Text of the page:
World War I: Haunted Faith

“I am haunted by humans.”

–Death, our narrator, in the last line of Markus Zusak’s The Book Thief.

Maxim Gorky and Vladimir Maiakovsky are not two writers most readers of Russian literature would put in the same sentence. Even their appearances suggest differences in attitude and temperament. Gorky, with his swept-back black hair, his Nietzschean mustache and high forehead, suggested dormant nobility, when, in fact, he came from the artisan class. Vladimir Maiakovsky, without a mustache, without any hair on his face or head at all, glares out from most of his photographs with intense eyes, pronounced bone structure, and a long face. He claimed descent from Cossacks. Both of these writers, differences in personality aside, had some things in common: they both visited America, for example, but the most dangerous and disturbing parallel is their engagement with Communism and how ideology would haunt their faith in literature, if not humanity.

Gorky’s full name was Aleksei M. Peshkov. His last name ‘Peshkov’ means ‘pawn’ in Russian. His pseudonym, Gorky, means ‘bitter.’ He gained his initial fame from his short stories about a proud and fierce people, the “bosiaki” or ‘the barefooted people,’ he had observed in his travels as a young man. The collection earned praise from Tolstoy, who noted his ear for lower-class speech. Gorky interpreted Tolstoy’s remark as an ambiguous compliment. Readers not familiar with Russian literature have to understand both sides of Tolstoy’s compliment. Up to Gorky’s day, nearly all of the recognized writers were aristocratic, or were tied to the land somehow. Gogol was from petty nobility. Chekhov, the grandson of a serf, still had that tie to the soil. Gorky’s pedigree associated him with the mercantile and materialistic, the dirty hands that touched money and less noble than those who had touched the earth or had the leisure time to read and write. Gorky’s ear for demotic speech is what made his stories seem real, relevant, and a time capsule.

Gorky was also a compassionate man. His grandmother, Akulina, who had an extraordinary gift for reciting folktales, was illiterate, but in no way ignorant just because she had never been given an education. Gorky wanted all Russians to receive an education and acquire affordable translations of the classics of world literature. He would fund and champion this effort, with mixed results. The humane Gorky helped writers financially. He saved a few from firing squads, too. His final split with Lenin and self-exile to Italy was over the execution of the poet Nikolay Gumilev. The poet’s crime had been his refusal to inform on his counter-revolutionary friends to the secret police. Gorky had gone to Lenin to save the man. Lenin told him that he would dispatch a telegram. Lost telegram or not, Lenin’s trickery or not, Gumilev was shot. Gorky had words with Lenin and went off to Sorrento, Italy.

The years of exile helped Gorky produce some of his best work. While in Italy, where he also convalesced from TB, Gorky would pen his autobiography and memoirs in which he provides vivid recollections of the majestic but difficult Tolstoy, places and times, and the full humanity of Chekhov, a man well aware that he was writing against the clock since he was terminally ill with tuberculosis. Most importantly, Gorky presents his political and literary development.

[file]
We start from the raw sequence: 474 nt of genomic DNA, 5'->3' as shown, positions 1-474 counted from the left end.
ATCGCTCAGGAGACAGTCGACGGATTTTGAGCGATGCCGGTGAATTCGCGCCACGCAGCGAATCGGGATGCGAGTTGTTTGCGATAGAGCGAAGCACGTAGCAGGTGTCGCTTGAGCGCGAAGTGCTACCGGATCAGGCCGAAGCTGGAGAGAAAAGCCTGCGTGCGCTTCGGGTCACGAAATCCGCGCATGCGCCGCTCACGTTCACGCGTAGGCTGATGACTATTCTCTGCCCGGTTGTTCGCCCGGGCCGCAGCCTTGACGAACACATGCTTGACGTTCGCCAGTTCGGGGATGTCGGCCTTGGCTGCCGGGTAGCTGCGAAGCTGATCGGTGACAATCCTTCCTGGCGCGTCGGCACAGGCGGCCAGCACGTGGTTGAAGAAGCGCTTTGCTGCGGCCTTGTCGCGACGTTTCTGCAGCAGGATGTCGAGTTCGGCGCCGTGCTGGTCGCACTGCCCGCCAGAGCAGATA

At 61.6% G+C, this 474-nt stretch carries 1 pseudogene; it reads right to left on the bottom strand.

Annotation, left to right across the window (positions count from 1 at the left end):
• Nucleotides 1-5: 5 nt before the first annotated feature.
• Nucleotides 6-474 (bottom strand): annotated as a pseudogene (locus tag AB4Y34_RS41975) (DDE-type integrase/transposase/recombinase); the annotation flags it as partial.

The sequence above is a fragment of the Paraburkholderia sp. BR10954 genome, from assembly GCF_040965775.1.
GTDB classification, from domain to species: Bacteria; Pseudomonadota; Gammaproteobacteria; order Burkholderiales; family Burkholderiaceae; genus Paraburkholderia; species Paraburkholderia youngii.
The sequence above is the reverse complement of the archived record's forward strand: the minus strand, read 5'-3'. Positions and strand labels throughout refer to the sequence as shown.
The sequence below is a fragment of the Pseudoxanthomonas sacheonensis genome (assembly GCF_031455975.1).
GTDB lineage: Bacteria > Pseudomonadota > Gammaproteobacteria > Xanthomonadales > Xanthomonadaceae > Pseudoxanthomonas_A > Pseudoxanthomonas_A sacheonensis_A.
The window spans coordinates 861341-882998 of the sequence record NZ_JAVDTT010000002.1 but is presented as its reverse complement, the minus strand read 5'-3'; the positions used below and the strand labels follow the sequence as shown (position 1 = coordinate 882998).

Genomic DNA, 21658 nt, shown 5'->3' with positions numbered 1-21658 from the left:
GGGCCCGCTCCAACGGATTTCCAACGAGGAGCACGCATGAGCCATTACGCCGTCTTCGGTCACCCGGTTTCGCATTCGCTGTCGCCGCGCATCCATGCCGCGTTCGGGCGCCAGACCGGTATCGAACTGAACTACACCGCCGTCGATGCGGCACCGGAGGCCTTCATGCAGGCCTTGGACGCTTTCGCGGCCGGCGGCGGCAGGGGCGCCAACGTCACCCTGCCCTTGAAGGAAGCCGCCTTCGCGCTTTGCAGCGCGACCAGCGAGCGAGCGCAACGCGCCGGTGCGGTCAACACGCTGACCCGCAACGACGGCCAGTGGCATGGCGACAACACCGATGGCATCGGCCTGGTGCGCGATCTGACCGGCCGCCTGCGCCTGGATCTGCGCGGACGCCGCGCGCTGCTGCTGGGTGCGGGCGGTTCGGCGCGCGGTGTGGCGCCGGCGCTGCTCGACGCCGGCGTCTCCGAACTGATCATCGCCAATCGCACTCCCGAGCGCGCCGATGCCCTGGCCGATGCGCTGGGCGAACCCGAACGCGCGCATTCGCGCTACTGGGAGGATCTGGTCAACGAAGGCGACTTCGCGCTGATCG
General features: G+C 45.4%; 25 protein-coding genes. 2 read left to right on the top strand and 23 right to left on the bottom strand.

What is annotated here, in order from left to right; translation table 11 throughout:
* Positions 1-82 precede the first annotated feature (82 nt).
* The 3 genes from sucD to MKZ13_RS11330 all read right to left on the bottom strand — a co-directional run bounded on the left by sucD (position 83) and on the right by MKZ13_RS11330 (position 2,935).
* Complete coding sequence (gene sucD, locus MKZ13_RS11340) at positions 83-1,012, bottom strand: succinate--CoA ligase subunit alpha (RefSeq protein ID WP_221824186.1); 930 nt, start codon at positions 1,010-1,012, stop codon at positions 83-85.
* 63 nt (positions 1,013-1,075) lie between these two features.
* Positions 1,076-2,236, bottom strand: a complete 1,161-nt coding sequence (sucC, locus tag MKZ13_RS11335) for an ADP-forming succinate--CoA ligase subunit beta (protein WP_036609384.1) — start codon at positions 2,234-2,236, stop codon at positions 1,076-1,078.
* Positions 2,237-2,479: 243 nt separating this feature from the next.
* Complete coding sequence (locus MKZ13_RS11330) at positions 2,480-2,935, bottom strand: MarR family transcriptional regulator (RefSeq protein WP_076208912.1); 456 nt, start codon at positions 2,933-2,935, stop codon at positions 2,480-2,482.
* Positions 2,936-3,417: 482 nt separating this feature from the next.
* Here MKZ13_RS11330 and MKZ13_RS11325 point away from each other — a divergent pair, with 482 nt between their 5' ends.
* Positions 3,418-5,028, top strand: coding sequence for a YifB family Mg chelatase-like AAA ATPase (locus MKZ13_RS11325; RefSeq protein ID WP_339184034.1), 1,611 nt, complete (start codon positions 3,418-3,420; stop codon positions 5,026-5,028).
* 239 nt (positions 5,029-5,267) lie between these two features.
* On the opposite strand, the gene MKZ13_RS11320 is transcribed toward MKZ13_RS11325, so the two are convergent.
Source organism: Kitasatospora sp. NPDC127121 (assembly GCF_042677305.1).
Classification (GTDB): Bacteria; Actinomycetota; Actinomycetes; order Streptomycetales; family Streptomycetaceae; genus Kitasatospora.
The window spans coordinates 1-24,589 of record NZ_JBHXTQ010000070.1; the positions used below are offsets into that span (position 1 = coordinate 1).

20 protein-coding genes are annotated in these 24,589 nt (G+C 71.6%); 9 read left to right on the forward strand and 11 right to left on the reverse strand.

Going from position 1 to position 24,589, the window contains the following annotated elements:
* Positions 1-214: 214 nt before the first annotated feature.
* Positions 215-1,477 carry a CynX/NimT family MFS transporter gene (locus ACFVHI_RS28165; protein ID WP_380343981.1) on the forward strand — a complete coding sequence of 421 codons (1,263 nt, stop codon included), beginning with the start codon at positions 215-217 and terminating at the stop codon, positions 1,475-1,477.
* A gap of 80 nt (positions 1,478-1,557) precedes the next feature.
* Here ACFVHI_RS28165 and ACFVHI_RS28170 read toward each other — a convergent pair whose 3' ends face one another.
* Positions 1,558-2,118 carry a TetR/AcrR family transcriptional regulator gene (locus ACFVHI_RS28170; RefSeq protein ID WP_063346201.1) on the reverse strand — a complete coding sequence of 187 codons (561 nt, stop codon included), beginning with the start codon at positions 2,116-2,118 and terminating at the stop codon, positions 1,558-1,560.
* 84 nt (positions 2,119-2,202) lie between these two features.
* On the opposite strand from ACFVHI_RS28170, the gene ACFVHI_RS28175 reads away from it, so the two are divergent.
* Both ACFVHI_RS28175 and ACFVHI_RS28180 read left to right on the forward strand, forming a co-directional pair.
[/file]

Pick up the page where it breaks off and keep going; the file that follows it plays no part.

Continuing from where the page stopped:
Gorky’s exile in Italy after his argument with Lenin had not been his first experience of exile. Late, with the Fascists to his back in Italy, little money in his pockets, and Stalin in front of him (literally), Gorky returned to Russia. He spent his last years in forced isolation, writing about the “socialist realist” literature Stalin expected from party writers. Not quite the political hack and never the political radical, Gorky must have been aware, given all that he had survived, that he was a tool of the Communist Party. The state-sponsored and state-approved literature, MASSOLIT, was often very bad, proving that ideology and literature should not mix; but Stalin had chosen Gorky because he was respectable, the one writer with a pedigree traceable to the early days of the Communist Party.  Gorky would die under suspicious circumstances in 1936, right before Stalin initiated one his infamous purges.

Maiakovsky was a different man altogether. In terms of names, ‘Vladimir’ is a noble name, and ‘Maiakovsky’ contains the word ‘maiak,’ meaning ‘lighthouse.’ Everything about Comrade Maiakovsky was about Maiakovsky the Poet. He stomped and stormed. He was also a Futurist. His behavior outraged and scandalized. Once, when asked to sign a guestbook, he threw the book on the floor and pressed his muddy boot to the page as his signature. Maiakovsky believed in Art of the Worker in capital letters, in an ideal society, and most of all, in The Party. Unlike Gorky, he saw no value in the art and literature of the past, before the Revolution, because he looked forward. As an avowed Futurist, Maiakovsky called himself the “Revolution’s tribune.”

In his 1920 poem, “An Extraordinary Adventure Which Happened to Vladimir Maiakovsky in a Summer Country House,” he equates himself with the sun in that they both share the responsibility of illuminating the world. A lighthouse, indeed. Bombast and monstrous ego and behavior aside, Maiakovsky evolved and, like Gorky, would arrive at an unfortunate conclusion about his art that was serving political ends. Later in his career, he would mock the New Economic Policy (NEP) in his brilliant play, The Bedbug. The NEP was a brief suspension of Communist ideals in which capitalism was encouraged; and in an irony of ironies, Maiakovsky would travel to the United States in 1925. Gorky had visited the U.S. in 1906.